To install click the Add extension button. That's it.

The source code for the WIKI 2 extension is being checked by specialists of the Mozilla Foundation, Google, and Apple. You could also do it yourself at any point in time.

4,5
Kelly Slayton
Congratulations on this excellent venture… what a great idea!
Alexander Grigorievskiy
I use WIKI 2 every day and almost forgot how the original Wikipedia looks like.
Live Statistics
English Articles
Improved in 24 Hours
Added in 24 Hours
What we do. Every page goes through several hundred of perfecting techniques; in live mode. Quite the same Wikipedia. Just better.
.
Leo
Newton
Brights
Milds

2016 Arkansas Democratic primary

From Wikipedia, the free encyclopedia

Arkansas Democratic primary, 2016

← 2012 March 1, 2016 (2016-03-01) 2020 →
 
Hillary Clinton by Gage Skidmore 2.jpg
Bernie Sanders September 2015 cropped.jpg
Candidate Hillary Clinton Bernie Sanders
Home state New York Vermont
Delegate count 22 10
Popular vote 146,057 66,236
Percentage 66.08% 29.97%

Arkansas Democratic Presidential Primary Election Results by County, 2016.svg
Election results by county.
  Hillary Clinton
  Bernie Sanders

The 2016 Arkansas Democratic primary took place on March 1 in the U.S. state of Arkansas as one of the Democratic Party's primaries ahead of the 2016 presidential election.

On the same day, dubbed "Super Tuesday," Democratic primaries were held in ten other states plus American Samoa, while the Republican Party held primaries in eleven states including their own Arkansas primary.

Opinion polling

Poll source Date 1st 2nd Other
Primary results March 1, 2016 Hillary Clinton
66.1%
Bernie Sanders
30.0%
Others
4.0%
Public Policy Polling[1]

Margin of error: ± 4.3
Sample size: 525

February 14–16, 2016 Hillary Clinton
57%
Bernie Sanders
32%
Talk Business/Hendrix[2]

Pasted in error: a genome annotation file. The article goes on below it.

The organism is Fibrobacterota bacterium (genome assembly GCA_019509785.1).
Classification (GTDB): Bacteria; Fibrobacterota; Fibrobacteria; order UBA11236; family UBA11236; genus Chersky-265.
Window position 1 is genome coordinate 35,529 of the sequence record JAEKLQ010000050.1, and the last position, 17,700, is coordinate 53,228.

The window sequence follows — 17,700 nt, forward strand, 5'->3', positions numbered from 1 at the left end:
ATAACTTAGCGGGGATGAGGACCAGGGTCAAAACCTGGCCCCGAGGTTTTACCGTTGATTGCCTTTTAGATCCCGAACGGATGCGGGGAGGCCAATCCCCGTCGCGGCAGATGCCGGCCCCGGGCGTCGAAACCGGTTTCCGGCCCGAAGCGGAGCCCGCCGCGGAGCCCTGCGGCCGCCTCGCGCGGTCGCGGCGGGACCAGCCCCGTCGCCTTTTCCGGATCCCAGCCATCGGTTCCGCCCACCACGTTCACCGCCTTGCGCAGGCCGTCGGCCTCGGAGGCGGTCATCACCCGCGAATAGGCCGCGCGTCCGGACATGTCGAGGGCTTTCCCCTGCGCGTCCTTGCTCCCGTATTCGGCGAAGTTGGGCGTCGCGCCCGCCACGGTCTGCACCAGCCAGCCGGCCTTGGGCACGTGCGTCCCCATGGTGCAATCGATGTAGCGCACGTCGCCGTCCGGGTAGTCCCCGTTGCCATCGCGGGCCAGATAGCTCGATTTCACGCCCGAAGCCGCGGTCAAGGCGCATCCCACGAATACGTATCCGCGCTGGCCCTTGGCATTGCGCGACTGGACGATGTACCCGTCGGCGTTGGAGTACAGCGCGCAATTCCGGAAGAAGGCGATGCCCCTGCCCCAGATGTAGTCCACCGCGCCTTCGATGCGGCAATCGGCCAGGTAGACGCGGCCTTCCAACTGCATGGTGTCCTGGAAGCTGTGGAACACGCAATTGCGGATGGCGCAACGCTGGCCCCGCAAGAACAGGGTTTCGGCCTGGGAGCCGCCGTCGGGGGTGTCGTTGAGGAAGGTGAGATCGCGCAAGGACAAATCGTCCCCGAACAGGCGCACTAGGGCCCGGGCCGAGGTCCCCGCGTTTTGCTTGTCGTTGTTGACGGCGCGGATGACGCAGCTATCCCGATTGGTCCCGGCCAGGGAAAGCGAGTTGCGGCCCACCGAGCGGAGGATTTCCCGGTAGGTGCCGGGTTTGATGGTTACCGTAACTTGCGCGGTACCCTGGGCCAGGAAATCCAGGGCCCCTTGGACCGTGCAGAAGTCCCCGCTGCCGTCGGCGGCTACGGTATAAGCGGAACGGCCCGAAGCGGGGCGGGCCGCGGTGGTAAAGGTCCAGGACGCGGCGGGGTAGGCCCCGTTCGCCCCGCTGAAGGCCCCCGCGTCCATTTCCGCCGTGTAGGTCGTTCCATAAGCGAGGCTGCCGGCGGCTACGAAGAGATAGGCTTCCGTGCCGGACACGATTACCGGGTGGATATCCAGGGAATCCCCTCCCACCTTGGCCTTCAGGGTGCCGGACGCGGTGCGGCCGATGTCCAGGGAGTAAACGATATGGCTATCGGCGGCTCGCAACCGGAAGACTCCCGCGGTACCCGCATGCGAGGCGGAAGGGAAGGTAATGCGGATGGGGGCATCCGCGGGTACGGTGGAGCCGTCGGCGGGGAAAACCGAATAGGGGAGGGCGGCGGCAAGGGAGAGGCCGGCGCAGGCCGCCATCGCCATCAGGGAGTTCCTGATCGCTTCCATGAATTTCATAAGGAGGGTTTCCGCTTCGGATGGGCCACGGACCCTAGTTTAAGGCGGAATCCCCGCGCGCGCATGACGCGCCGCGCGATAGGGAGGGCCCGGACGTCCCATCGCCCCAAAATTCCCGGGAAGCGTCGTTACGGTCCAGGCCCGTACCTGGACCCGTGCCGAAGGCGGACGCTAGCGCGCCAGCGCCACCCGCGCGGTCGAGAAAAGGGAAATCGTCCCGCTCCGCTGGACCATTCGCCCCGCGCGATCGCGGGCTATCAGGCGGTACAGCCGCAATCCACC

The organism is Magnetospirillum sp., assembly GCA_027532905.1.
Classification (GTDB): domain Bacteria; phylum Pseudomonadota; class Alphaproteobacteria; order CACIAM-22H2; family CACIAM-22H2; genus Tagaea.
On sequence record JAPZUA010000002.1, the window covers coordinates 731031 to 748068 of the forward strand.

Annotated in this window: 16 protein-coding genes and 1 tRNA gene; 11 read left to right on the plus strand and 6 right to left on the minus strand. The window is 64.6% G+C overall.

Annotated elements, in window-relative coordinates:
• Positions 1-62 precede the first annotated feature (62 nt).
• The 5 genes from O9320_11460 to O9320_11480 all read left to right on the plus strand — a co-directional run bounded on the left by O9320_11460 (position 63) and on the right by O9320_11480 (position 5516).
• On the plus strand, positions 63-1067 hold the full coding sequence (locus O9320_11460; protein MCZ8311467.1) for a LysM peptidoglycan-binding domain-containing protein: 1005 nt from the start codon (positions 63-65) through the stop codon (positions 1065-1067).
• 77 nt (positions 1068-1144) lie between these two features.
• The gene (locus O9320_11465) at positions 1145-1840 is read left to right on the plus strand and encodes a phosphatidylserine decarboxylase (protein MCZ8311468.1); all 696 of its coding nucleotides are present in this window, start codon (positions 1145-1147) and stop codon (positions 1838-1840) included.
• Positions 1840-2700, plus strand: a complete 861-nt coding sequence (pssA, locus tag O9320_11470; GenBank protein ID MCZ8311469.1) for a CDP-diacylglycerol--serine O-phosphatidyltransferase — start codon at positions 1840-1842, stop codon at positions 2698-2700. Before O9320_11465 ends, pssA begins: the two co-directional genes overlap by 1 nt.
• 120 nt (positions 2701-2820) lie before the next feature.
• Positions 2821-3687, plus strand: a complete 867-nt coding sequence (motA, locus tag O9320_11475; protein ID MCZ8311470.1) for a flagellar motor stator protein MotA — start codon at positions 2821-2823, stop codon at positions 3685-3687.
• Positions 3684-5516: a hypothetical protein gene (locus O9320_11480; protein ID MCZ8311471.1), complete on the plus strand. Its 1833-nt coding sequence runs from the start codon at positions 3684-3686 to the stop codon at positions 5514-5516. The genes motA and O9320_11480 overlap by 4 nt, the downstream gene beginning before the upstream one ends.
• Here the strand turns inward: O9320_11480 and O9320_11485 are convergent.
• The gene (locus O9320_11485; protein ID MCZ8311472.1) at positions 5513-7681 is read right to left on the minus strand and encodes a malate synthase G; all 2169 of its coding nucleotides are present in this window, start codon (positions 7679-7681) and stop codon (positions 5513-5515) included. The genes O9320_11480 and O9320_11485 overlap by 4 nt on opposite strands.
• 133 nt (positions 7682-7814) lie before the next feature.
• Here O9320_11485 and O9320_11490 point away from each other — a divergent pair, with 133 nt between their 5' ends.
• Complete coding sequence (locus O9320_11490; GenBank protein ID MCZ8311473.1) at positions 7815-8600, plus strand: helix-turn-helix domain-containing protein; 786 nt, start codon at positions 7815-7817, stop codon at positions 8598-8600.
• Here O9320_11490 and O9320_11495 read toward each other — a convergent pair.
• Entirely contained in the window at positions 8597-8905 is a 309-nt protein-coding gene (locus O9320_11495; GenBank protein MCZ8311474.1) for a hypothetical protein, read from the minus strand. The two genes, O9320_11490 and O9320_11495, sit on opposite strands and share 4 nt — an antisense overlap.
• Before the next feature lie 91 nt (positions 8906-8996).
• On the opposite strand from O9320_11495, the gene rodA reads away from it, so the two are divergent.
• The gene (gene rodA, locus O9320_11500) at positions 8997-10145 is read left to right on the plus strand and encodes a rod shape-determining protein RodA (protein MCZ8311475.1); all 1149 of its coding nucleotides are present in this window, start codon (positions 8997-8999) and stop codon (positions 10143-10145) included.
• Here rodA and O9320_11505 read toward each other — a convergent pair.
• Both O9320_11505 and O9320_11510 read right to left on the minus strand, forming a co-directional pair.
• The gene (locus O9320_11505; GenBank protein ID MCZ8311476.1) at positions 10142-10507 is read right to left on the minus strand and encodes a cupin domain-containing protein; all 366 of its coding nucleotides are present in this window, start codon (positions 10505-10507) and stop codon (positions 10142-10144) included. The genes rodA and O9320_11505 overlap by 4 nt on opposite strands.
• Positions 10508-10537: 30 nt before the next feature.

Margin of error: ± 3.3% Sample size: 451

February 4, 2016 Hillary Clinton
57%
Bernie Sanders
25%
Don't Know 18%
Suffolk University[3]

Margin of error: ± ?
Sample size: 209

September 20–23, 2014 Hillary Clinton
71%
Joe Biden
8%
Andrew Cuomo 5%
Elizabeth Warren 3%
Martin O’Malley 2%
Undecided/Refused 10%
Polling Company/WomenTrend[4]

Margin of error: ± ?
Sample size: ?

August 6–7, 2013 Hillary Clinton
59%
Joe Biden
14%
Others/Undecided 27%

Results

Primary date: March 1, 2016
National delegates: 69


e • d 2016 Democratic Party's presidential nominating process in Arkansas
– Summary of results –
Candidate Popular vote Estimated delegates
Count Percentage Pledged Unpledged Total
Hillary Clinton 146,057 66.08% 22 5 27
Bernie Sanders 66,236 29.97% 10 0 10
Martin O'Malley (withdrawn) 2,785 1.26%
John Wolfe Jr. 2,556 1.16%
James Valentine 1,702 0.77%
Rocky De La Fuente 1,684 0.76%
Total 221,020 100% 32 5 37
Sources: The Green Papers and Official County results (provisional) Arkansas Secretary of State

Analysis

Arkansas, the state where Hillary Clinton served as First Lady during her husband Bill Clinton’s tenure as Governor, gave Clinton one of her largest victories during the course of the Democratic Primary. She swept the state among every major demographic – gender, race, income, and educational attainment. According to exit polls, 67 percent of voters in the Arkansas Democratic Primary were Caucasian and they opted for Clinton by a margin of 62-35 compared to the 27 percent of African Americans who backed Clinton by an even larger margin of 91-6.[5]

After his landslide defeat, the Sanders campaign reported that Hillary Clinton had notched wins in southern states including Arkansas because Bernie Sanders did not compete with her, although this claim was widely debunked.[6]

References

  1. ^ "Subject: Clinton leads in 10 of 12 Early March Primaries; Benefits From Overwhelming Black Support" (PDF).
  2. ^ "Poll: Hillary Clinton, Ted Cruz hold leads in Democratic, GOP Presidential primaries". Retrieved February 7, 2016.
  3. ^ "Arkansas September Toplines" (PDF). Suffolk.edu. Retrieved 2015-07-11.
  4. ^ Goodman, Alana. "Tom Cotton in Dead Heat with Mark Pryor for Arkansas Senate". The Washington Free Beacon.
  5. ^ "2016 Election Center". CNN. Retrieved 2016-09-25.
  6. ^ "Sanders campaign rewrites history of Super Tuesday losses". Retrieved 2016-08-07.
This page was last edited on 23 June 2019, at 00:16
Basis of this page is in Wikipedia. Text is available under the CC BY-SA 3.0 Unported License. Non-text media are available under their specified licenses. Wikipedia® is a registered trademark of the Wikimedia Foundation, Inc. WIKI 2 is an independent company and has no affiliation with Wikimedia Foundation.